Dementia: new guidelines from NICE and SCIE. By Jill Manthorpe and Steve Iliffe

The article identifies reasons why social workers working with older people and their carers should be aware of new guidelines on dementia. These joint Nice/Scie guidelines are an invaluable source of evidence and advice, but will also be used by inspectors, service auditors, stakeholders, voluntary groups and individuals to assess the quality of care given by social workers.

New guidelines on dementia combine the best insights of health and social care for front-line social workers, say Jill Manthorpe and Steve Iliffe

The publication of the joint National Institute for Health and Clinical Excellence (Nice) and Social Care Institute for Excellence (Scie) guidelines(1) on dementia in November 2006 may seem puzzling to front line social workers in adult services.

Scie does not generally produce guidelines, and the clinical aspects of dementia care are outside the remit of social care. “Guidance” has a particular meaning in social care, often seen as authoritative, detailed expectations with the force of regulations and policy documents. “Guidelines”, like those produced by Nice, are much more ambiguous, containing elements that are obligatory (for example, eligibility criteria for medication) and others that are aspirations, like “person-centredness” in dementia services.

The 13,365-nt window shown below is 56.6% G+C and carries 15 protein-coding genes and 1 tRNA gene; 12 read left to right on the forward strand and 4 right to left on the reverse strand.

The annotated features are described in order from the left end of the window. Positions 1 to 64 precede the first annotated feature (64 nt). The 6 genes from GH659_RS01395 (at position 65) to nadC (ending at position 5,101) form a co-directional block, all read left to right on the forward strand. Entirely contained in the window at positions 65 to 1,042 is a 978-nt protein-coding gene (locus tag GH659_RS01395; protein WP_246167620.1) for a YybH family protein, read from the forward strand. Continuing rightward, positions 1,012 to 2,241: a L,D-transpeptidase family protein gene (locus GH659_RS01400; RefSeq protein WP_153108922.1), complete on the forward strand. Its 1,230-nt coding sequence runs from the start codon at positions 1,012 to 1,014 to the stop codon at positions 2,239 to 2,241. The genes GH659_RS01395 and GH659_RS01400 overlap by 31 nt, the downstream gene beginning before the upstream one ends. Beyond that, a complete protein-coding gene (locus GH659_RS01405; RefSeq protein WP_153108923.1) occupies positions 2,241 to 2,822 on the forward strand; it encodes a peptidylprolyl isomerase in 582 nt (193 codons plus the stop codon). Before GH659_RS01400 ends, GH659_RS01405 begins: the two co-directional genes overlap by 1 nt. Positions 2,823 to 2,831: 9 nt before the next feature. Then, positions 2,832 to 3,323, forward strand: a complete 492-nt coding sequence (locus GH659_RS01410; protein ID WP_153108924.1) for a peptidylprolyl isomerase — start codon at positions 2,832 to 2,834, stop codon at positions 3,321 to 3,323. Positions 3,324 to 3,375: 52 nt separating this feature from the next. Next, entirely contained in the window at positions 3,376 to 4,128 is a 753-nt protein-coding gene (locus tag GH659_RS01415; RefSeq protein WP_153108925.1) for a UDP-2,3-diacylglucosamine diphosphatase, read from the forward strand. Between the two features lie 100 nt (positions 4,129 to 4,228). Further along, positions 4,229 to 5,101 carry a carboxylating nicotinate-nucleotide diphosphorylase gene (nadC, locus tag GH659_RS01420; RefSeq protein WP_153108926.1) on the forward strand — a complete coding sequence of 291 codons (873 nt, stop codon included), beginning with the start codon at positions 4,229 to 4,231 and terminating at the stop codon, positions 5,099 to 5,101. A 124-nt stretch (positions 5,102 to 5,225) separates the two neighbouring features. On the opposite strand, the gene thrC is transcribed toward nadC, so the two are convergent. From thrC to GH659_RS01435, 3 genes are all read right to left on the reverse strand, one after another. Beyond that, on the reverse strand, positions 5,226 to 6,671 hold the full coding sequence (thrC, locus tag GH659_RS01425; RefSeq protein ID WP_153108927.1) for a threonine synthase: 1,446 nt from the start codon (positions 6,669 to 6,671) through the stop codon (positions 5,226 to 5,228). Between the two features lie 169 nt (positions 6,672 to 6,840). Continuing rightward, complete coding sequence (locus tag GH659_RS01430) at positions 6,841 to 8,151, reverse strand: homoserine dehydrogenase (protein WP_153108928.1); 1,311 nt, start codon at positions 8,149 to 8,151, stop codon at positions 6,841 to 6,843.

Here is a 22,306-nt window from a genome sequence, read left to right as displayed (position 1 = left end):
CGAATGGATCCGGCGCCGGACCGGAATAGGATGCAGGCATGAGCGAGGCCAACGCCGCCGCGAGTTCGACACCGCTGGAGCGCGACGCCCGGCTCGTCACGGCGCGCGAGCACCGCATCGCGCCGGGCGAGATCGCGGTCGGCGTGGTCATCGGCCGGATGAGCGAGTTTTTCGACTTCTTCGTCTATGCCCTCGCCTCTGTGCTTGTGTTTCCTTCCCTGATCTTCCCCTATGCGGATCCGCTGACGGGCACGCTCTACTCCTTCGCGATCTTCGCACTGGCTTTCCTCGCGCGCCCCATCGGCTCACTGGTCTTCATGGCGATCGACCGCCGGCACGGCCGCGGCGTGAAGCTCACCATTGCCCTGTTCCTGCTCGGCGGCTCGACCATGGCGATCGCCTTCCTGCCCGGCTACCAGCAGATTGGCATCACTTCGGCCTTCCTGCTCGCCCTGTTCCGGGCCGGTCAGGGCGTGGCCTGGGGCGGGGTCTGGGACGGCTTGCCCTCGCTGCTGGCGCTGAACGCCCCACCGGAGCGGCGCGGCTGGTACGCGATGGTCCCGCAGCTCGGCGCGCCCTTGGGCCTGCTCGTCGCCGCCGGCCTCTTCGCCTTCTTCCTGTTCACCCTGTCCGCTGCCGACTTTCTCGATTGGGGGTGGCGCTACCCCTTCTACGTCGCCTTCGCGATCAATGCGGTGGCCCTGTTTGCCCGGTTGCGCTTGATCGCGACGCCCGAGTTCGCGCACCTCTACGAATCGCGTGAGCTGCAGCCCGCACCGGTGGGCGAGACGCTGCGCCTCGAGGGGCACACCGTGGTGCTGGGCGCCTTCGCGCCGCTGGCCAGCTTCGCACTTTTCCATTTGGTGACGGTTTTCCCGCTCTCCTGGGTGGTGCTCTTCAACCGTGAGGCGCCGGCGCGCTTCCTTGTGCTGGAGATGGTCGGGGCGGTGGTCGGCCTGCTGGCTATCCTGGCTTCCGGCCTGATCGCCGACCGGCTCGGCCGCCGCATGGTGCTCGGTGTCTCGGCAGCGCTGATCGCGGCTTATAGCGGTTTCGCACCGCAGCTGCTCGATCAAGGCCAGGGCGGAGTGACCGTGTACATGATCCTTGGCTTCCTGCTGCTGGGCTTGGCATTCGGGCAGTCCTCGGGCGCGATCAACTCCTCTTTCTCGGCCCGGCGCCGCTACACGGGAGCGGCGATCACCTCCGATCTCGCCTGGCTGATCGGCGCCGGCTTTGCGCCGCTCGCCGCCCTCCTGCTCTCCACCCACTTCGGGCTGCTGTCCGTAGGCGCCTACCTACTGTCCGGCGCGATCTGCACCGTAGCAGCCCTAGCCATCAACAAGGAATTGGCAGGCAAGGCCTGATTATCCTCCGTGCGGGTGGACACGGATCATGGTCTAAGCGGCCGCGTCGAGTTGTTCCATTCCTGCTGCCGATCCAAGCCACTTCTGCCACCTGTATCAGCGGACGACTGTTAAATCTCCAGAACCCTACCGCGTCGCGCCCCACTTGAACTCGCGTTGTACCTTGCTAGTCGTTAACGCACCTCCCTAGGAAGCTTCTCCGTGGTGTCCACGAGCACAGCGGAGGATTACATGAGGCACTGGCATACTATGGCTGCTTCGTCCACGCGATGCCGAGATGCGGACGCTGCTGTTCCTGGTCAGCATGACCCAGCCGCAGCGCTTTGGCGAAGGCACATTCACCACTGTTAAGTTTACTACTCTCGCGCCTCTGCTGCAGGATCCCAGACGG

However, these new guidelines are an important publication for social workers in England, partly because support of people with dementia is central to adult services, and partly because they are a genuine attempt to combine health and social care provision.

What works with dementia
The salience of dementia for social care is not just a “size matters” issue, even though the numbers of people with dementia are growing, but also a matter of what works. The limited ability of social work to reduce the distress of dementia and to improve quality of life for all concerned remains a challenge. Putting into practice value statements about person-centred or relationship-centred care has been difficult, with growing gaps in many areas between the type of support we want to provide and the resources that are available.

The Nice/Scie dementia guidelines do not solve this resource problem but they do go some way to promote better use of existing skills and services. This is because they are the product of joined-up thinking, between Nice and Scie, and between social work, healthcare professionals, and people with dementia and carers.

It is rare, in our experience, for debates about responsibilities and roles, resources and evidence to be examined from each perspective and then resolved, but this occurred in the guideline development process.